If ever there was opportunity and necessity for Caricom countries to fully implement the 30-year old Caricom Single Market and Economy, the “subdued global economic activity and global trade” of the present makes it the right “Time for Action.”
The Economic Commission for Latin America and the Caribbean (ECLAC) states there is “growing uncertainty, volatility and financial fragility” in the international economy.
ECLAC’s 2019 survey of the Hemisphere states there exists today “a questioning of the multilateral trading system and an increase in geopolitical tensions.” Caricom is therefore facing an international environment that is not propitious for our traditional trade patterns. That means that individual countries in the region cannot continue to depend on traditional external markets to sell products and services.
There is therefore the need is to do something different.
That something different was articulated at the 1989 Gran Anse, Grenada Caricom Heads of Government Conference in the plan to establish the CSME. The plan then was and continues to be to link the economies of the region to produce semi-finished and finished goods and services for the internal and export markets.
This as opposed to the trade patterns of our historic past, that of producing and exporting raw materials for the external market.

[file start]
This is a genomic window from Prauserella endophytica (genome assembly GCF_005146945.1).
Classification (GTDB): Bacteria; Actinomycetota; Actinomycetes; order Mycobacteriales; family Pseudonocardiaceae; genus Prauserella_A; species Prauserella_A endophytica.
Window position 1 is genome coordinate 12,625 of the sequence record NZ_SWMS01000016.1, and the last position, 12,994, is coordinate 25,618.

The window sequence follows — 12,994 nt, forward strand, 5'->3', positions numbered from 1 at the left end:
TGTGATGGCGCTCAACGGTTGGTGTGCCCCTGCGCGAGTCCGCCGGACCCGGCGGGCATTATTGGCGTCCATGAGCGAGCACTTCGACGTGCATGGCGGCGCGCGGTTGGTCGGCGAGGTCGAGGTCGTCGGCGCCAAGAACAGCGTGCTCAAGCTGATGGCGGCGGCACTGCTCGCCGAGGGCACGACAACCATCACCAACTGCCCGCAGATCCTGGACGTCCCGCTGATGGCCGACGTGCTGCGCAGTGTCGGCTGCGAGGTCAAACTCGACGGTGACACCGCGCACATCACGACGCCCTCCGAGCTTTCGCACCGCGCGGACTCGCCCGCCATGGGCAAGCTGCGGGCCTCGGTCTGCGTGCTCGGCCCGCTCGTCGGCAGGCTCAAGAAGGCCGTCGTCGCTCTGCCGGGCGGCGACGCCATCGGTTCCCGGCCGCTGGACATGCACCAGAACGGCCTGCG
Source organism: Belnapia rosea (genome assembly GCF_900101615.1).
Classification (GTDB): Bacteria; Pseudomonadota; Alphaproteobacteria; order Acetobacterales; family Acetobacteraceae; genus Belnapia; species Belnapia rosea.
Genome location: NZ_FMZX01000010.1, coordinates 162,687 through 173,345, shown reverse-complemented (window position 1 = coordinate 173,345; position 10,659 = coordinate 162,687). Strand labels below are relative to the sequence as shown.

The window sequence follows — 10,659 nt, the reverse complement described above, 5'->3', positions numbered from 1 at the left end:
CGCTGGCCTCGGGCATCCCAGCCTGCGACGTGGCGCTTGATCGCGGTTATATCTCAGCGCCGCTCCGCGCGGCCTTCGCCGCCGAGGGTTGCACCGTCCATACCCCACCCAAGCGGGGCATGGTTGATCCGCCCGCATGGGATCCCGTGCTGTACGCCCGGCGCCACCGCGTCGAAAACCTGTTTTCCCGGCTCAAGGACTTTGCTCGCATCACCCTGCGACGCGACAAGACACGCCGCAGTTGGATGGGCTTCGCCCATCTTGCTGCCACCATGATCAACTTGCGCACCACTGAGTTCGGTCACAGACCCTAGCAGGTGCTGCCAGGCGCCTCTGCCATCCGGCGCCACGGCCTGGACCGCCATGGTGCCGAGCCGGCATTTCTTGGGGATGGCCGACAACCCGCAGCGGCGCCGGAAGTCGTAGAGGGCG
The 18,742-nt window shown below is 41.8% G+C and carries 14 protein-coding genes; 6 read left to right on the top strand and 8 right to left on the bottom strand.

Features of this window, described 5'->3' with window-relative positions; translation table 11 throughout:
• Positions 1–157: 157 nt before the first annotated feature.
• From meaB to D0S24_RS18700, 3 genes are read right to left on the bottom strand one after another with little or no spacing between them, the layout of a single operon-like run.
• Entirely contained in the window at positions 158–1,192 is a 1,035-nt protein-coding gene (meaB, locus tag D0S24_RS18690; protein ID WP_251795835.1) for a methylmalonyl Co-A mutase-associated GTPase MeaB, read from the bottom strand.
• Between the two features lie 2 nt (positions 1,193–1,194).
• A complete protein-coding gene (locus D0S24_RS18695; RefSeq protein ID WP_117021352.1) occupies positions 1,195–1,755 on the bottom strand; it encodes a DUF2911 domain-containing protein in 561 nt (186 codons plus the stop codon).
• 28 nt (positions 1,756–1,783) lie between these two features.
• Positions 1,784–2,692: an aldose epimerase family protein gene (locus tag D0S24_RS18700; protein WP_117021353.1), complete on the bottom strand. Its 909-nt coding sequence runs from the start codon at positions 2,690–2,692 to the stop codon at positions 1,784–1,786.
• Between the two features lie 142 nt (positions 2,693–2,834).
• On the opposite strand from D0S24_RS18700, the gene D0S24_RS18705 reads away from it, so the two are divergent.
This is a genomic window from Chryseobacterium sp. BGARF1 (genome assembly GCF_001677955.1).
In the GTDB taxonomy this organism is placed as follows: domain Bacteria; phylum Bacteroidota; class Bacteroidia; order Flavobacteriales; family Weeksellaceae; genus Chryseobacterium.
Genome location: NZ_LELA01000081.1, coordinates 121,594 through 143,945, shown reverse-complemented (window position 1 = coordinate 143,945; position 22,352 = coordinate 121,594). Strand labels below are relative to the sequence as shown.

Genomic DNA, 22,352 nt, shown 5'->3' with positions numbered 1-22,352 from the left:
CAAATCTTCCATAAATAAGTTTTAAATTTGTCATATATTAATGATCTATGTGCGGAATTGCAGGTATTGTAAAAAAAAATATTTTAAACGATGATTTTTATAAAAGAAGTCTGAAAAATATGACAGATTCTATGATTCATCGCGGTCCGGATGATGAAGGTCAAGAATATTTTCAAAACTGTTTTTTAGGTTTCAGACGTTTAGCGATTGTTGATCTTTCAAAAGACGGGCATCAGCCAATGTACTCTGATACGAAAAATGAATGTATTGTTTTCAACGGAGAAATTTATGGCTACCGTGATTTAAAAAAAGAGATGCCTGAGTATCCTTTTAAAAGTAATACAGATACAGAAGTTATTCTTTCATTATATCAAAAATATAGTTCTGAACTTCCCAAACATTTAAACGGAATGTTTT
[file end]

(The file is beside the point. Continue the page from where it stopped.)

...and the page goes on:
We have laboured over the implementation of the CSME for decades. The propitious moment comes now: in an uncertain international economic environment and the need of a basis for regional economic growth.
On the positive side of the graph there is a rarity: “for the first time since 2007, all of the Caribbean countries are expected to post positive growth,” this year states Dr Dillon Alleyne, Deputy Director, Sub-Regional Office of ECLAC.
This overall growth is further enhanced as the major economies of Jamaica and Trinidad and Tobago are showing signs of recovery. Very significantly, Guyana continues to discover oil deposits. In all of this there exist a few bases for growth in the region.
In this context, the ECLAC sub-regional director notes that "T&T has to do more to diversify its economy.” The country, in the words of Dr Dillon, has to move away from “policy-making that is largely on how they get the oil sector going, and how they will discover new finds.”
The message is for the Government and private capital to seek to diversify the economy based on regional production of goods and services for internal and external markets by combining the physical and human resources of the region.
The greatest needs of the day are for entrepreneurship across the regional private sector, the undermining of insularity, political insight and the political will to go forward under the CSME.